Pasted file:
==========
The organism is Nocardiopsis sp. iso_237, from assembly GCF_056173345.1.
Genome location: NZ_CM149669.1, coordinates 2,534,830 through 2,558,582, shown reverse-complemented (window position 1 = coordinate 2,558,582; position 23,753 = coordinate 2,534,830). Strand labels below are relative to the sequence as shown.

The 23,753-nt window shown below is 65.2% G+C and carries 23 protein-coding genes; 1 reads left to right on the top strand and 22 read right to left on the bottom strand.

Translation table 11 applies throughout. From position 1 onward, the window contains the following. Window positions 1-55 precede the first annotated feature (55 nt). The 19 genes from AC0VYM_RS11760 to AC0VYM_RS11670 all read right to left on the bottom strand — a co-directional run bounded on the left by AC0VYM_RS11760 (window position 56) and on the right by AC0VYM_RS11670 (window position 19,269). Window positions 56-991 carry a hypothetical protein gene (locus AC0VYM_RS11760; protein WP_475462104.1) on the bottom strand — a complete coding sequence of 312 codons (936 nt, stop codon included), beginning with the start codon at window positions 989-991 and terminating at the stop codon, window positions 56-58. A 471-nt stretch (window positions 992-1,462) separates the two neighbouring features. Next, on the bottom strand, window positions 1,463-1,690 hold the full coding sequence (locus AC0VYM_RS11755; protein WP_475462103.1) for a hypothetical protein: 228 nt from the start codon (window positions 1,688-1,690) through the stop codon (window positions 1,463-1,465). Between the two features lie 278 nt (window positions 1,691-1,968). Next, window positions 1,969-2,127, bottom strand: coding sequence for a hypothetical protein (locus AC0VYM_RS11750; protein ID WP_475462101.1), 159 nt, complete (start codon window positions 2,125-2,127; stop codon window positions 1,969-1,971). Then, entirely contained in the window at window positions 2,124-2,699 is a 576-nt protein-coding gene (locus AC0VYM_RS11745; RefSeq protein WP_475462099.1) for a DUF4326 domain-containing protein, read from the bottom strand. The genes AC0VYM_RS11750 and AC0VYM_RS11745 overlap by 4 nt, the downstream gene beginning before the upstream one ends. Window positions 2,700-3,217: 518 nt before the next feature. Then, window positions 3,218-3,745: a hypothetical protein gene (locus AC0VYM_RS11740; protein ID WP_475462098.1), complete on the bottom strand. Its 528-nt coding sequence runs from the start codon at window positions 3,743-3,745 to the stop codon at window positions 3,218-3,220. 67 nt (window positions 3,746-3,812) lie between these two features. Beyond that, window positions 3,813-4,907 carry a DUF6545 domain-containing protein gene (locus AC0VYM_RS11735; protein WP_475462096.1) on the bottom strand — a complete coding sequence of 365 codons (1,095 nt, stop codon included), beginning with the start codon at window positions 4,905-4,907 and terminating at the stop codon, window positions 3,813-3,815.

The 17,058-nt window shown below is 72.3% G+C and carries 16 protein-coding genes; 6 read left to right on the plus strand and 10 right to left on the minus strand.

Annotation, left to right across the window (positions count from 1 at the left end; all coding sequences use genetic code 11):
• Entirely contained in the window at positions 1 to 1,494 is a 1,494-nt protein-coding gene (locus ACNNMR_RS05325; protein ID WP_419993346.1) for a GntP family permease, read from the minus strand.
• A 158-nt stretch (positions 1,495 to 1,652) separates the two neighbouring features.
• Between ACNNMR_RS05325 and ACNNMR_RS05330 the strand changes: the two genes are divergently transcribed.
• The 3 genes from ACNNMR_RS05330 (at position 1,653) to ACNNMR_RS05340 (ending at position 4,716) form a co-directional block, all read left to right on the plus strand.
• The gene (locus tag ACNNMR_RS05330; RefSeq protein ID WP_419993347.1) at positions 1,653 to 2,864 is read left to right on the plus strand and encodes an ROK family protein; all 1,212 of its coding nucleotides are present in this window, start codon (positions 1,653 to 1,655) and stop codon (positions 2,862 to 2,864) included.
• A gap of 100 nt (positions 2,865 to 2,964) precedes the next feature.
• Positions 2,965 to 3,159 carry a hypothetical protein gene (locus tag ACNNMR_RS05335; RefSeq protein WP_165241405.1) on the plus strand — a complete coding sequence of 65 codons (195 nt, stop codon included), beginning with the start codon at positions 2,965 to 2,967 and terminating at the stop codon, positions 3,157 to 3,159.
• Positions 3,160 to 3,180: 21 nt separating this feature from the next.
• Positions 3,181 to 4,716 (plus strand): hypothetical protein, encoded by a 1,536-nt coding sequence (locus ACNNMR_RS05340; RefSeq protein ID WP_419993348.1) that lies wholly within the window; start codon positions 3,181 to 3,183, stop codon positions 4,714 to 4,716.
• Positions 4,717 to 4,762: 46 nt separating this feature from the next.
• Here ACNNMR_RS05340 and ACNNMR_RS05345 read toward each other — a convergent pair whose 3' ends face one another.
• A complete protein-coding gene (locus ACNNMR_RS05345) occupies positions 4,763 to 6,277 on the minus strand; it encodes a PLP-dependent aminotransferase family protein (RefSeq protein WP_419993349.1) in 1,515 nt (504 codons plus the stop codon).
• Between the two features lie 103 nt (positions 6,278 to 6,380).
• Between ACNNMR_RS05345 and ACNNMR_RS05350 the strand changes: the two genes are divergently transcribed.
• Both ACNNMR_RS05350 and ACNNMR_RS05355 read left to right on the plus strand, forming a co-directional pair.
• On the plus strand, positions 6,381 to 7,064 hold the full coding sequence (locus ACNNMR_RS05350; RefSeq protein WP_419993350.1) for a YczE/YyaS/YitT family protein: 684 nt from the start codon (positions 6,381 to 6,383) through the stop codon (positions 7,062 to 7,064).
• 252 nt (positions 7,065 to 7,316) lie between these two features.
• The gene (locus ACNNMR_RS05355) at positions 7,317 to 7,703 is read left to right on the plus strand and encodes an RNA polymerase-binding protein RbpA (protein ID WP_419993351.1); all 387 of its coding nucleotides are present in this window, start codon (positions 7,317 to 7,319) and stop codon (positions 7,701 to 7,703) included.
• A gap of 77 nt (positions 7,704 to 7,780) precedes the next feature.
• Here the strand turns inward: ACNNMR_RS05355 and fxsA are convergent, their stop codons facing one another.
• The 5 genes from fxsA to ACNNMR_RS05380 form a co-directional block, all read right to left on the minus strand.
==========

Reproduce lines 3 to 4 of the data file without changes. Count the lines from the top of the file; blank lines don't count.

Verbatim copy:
The 23,753-nt window shown below is 65.2% G+C and carries 23 protein-coding genes; 1 reads left to right on the top strand and 22 read right to left on the bottom strand.

Translation table 11 applies throughout. From position 1 onward, the window contains the following. Window positions 1-55 precede the first annotated feature (55 nt). The 19 genes from AC0VYM_RS11760 to AC0VYM_RS11670 all read right to left on the bottom strand — a co-directional run bounded on the left by AC0VYM_RS11760 (window position 56) and on the right by AC0VYM_RS11670 (window position 19,269). Window positions 56-991 carry a hypothetical protein gene (locus AC0VYM_RS11760; protein WP_475462104.1) on the bottom strand — a complete coding sequence of 312 codons (936 nt, stop codon included), beginning with the start codon at window positions 989-991 and terminating at the stop codon, window positions 56-58. A 471-nt stretch (window positions 992-1,462) separates the two neighbouring features. Next, on the bottom strand, window positions 1,463-1,690 hold the full coding sequence (locus AC0VYM_RS11755; protein WP_475462103.1) for a hypothetical protein: 228 nt from the start codon (window positions 1,688-1,690) through the stop codon (window positions 1,463-1,465). Between the two features lie 278 nt (window positions 1,691-1,968). Next, window positions 1,969-2,127, bottom strand: coding sequence for a hypothetical protein (locus AC0VYM_RS11750; protein ID WP_475462101.1), 159 nt, complete (start codon window positions 2,125-2,127; stop codon window positions 1,969-1,971). Then, entirely contained in the window at window positions 2,124-2,699 is a 576-nt protein-coding gene (locus AC0VYM_RS11745; RefSeq protein WP_475462099.1) for a DUF4326 domain-containing protein, read from the bottom strand. The genes AC0VYM_RS11750 and AC0VYM_RS11745 overlap by 4 nt, the downstream gene beginning before the upstream one ends. Window positions 2,700-3,217: 518 nt before the next feature. Then, window positions 3,218-3,745: a hypothetical protein gene (locus AC0VYM_RS11740; protein ID WP_475462098.1), complete on the bottom strand. Its 528-nt coding sequence runs from the start codon at window positions 3,743-3,745 to the stop codon at window positions 3,218-3,220. 67 nt (window positions 3,746-3,812) lie between these two features. Beyond that, window positions 3,813-4,907 carry a DUF6545 domain-containing protein gene (locus AC0VYM_RS11735; protein WP_475462096.1) on the bottom strand — a complete coding sequence of 365 codons (1,095 nt, stop codon included), beginning with the start codon at window positions 4,905-4,907 and terminating at the stop codon, window positions 3,813-3,815.